Get Lost

“The place of true healing is a fierce place. It’s a giant place. It’s a place of monstrous beauty and endless dark and glimmering light. And you have to work really, really, really hard to get there, but you can do it.”  –Cheryl Strayed

“I need to get lost in the woods,” I told my friend, while waiting at Starbucks for my Americano with a dash of chemical-laden coconut milk. Machines beeped, milk whirred, and people buzzed with that frantic morning crush of caffeine eagerness. It was all I could do not to cut and run. And yet, there I was with everyone else, a girl on her phone pandering to the Barista, all smiles and thank yous.

I had called my friend pointedly to hear her slow, southern accent. It grounds me. It soothes my West Coast weariness. My overly-scheduled social calendar had left me feeling angsty and out of control. Oh woe is the teacher on summer break. Do you hear the violins? But this jamming all the fun and relaxation into two months has got to stop. This model is not sustainable. This filling of time, as crucial as it is to see dear friends, to make good on all those earlier promises of hosting people to your house, competes with my deepest need to be alone. Blessed solitude—that time to think or better yet not think.

It turns out, I’d called my friend at just the right time. Life was certainly having its way with her, and there was little I could do but listen. If I had the money, I’d fly her out here from Tennessee and we’d find every damn paved trail to all the entrances of all the stunning woods of California, and I’d push her through each and every one with big hats on, sunblock, and Nalgenes hanging off her chair. We’d road trip hither and yon, carefree, like the girls we once were, swimming in the doughboy pool on that mountain top in Soddy-Daisy. I needed to get lost, and so did she.

Our conversation was long, tear-filled, tender, and humbling for me. I came away with that smack in the face I needed. I don’t really have problems. And even if I claim Hashimotos as a problem, requiring lifelong attention, medication, and some major lifestyle changes, I still really have only one problem.

The rest of my issues I create, albeit from a place of real responsibility. I have a family that relies on me for love, care, a paycheck, health benefits, etc. This is something I simply cannot and with all my soul do not want to “walk away” from. I don’t want to lose the people I love, but I do need to ditch some baggage in the form of negative energy. For example, at my lowest points, I am plagued with self-doubt, guilt, and fear of change. Here’s what that looks like in my head:

  • Will I ever get back into those jeans I looked so hot in just last fall when I killed myself losing weight only to gain half of it back?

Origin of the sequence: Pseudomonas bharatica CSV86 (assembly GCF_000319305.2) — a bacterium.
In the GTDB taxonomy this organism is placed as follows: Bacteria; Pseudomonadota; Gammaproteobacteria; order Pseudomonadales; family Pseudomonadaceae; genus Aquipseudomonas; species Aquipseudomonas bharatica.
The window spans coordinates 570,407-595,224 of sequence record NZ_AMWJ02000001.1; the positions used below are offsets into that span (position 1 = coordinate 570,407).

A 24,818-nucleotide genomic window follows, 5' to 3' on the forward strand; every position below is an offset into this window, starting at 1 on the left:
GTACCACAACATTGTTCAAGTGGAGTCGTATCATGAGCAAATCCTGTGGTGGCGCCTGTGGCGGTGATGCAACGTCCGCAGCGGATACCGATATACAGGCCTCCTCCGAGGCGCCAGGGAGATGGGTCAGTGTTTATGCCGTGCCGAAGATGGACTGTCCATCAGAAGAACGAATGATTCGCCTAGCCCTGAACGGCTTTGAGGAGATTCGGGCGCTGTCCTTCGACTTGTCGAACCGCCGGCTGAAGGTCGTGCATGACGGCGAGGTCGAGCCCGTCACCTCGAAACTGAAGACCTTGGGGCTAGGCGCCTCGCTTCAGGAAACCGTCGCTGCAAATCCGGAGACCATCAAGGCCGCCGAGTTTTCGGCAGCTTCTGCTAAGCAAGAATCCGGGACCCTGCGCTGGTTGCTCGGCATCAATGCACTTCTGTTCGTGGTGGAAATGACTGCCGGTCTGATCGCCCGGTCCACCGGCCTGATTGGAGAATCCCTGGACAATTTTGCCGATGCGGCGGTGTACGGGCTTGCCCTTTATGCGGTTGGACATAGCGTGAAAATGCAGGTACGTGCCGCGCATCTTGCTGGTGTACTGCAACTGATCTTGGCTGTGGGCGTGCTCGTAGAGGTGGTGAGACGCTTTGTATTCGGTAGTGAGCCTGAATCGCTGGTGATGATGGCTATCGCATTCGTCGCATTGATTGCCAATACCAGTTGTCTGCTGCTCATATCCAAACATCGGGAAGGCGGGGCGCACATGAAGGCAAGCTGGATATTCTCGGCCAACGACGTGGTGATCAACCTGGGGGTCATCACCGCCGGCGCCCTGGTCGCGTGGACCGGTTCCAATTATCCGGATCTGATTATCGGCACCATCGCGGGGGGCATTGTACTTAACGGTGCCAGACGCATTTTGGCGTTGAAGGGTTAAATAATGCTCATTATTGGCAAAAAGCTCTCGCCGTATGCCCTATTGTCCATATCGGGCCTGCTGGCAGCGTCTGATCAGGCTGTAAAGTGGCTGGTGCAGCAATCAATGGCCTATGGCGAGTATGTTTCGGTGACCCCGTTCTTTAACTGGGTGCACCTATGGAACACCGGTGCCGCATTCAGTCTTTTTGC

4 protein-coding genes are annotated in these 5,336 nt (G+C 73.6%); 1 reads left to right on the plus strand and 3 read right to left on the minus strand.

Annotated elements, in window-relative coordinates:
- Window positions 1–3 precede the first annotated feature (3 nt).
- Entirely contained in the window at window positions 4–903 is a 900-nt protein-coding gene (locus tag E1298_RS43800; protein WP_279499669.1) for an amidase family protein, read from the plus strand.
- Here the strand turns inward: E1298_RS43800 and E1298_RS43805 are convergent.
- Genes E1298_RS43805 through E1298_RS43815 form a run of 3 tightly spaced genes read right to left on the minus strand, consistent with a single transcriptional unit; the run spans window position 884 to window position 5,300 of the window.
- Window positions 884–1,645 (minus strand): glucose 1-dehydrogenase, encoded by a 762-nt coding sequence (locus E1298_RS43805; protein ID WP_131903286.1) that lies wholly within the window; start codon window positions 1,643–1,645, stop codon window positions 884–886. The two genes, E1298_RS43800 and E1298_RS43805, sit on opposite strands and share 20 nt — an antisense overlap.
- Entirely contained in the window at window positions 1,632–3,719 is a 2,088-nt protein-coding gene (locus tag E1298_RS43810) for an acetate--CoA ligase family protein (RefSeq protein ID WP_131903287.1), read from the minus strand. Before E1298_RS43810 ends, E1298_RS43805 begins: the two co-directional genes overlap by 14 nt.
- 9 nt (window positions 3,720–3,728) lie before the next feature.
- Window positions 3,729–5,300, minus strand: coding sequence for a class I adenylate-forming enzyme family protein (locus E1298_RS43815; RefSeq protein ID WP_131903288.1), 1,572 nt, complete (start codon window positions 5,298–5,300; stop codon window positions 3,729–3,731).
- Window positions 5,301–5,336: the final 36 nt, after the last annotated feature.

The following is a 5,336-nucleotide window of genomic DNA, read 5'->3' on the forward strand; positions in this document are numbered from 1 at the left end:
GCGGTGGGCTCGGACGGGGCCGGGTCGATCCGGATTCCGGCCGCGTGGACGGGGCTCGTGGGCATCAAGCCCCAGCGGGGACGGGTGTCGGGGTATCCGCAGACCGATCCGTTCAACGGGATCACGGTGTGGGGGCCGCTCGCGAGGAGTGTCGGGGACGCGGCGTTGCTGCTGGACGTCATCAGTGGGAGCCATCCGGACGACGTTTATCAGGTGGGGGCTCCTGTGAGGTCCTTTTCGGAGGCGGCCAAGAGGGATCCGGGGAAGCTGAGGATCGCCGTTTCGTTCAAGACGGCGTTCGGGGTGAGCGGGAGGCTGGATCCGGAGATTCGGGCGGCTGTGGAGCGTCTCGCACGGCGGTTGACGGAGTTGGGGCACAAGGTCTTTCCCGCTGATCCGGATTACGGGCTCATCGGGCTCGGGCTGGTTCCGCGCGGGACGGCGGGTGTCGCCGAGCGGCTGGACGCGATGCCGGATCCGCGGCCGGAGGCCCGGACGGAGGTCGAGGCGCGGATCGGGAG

• Did I say the wrong thing again? Geez. I should really just stop talking and listen more.
  • Maybe I shouldn’t have left.
  • How will I ever manage stress to stay well?
  • Why are my hands aching like I have arthritis all of a sudden? Oh, it must have been the milk I had in that latte someone bought for me without asking. Just say, “No,” next time someone offers you that, Daina. Don’t worry about being nice.
  • I miss my deeply connected, daily friendships of my twenties.
  • I wish I could stop thinking.
  • Why is my house always cluttered?
  • If I have to clean the kitchen one more time, I’m gonna…
  • I like my job. I wish I loved my job.
  • I need more money.
  • My neck is sore.
  • I want to laugh more.
  • Am I on the right path?

Perhaps some of this sounds familiar to you, Dear Reader. I hope, with all my heart, it does not. But I doubt that too. Real, imagined, or somewhere in between, the physical manifestation of those problems are undeniable—neck and shoulder tension, TMJ, anxiety, and insomnia, for starters. I want to tell those blasted thoughts to scram. But how?

Well, a walk in the woods would do it…for a while. But I can’t do that every day. Move to Tahoe? Unlikely. I need a daily practice. Maybe I don’t need to get lost but those thoughts sure do.

I’m embarking on the ancient journey of the body, mind, and spirit. I’m going to sit crossed-legged and meditate (by the way, wipe that circle-sitting, mantra-saying, hippie shit out of your head right now). I’ve learned that even ten minutes a day of tuning in by tuning out does wonders for mental, emotional and physical health, especially for people with auto-immune diseases, chronic pain, terminal illnesses, sleep deprivation, food cravings, too many kids, not enough chocolate, etc. This is now scientifically proven. Yah for science finally backing up what all the spiritual cultures have known for centuries!

Meditation can be found in so many ways: visualization, “flow” activities, the repetitions of meaningful or even non-meaningful mantras, breathing and breathing some more. The critical thing is to address our chattering monkey minds. I’m not spouting anything new here. It’s ancient quiet time. It’s that blessed solitude I’m seeking so that I may be aware of the negative thoughts and gently let them go. And it’s time I try it. It’s a matter of life and stress.

I’ll admit, I’m not there yet. Not even close. Right now, I have the old, cranky man in my head, yelling, “Get off my lawn!” fist in the air, barking that negative energy all the way down the street. Not exactly a Zen image, I realize. But it’s a start.

Now get outta here. Beat it. Go get lost in something beautiful and remember to breathe.

 


Strayed, C. (2015). Brave enough. New York, NY: Alfred A. Knopf.

Staff. (2016, August). Serenity How? O: The Oprah Magazine, 17(8), 82-99.

Harvey, S. (Producer), & Harvey, S. (Director). (2015). The    connection [Motion picture].United States: Elemental Media.

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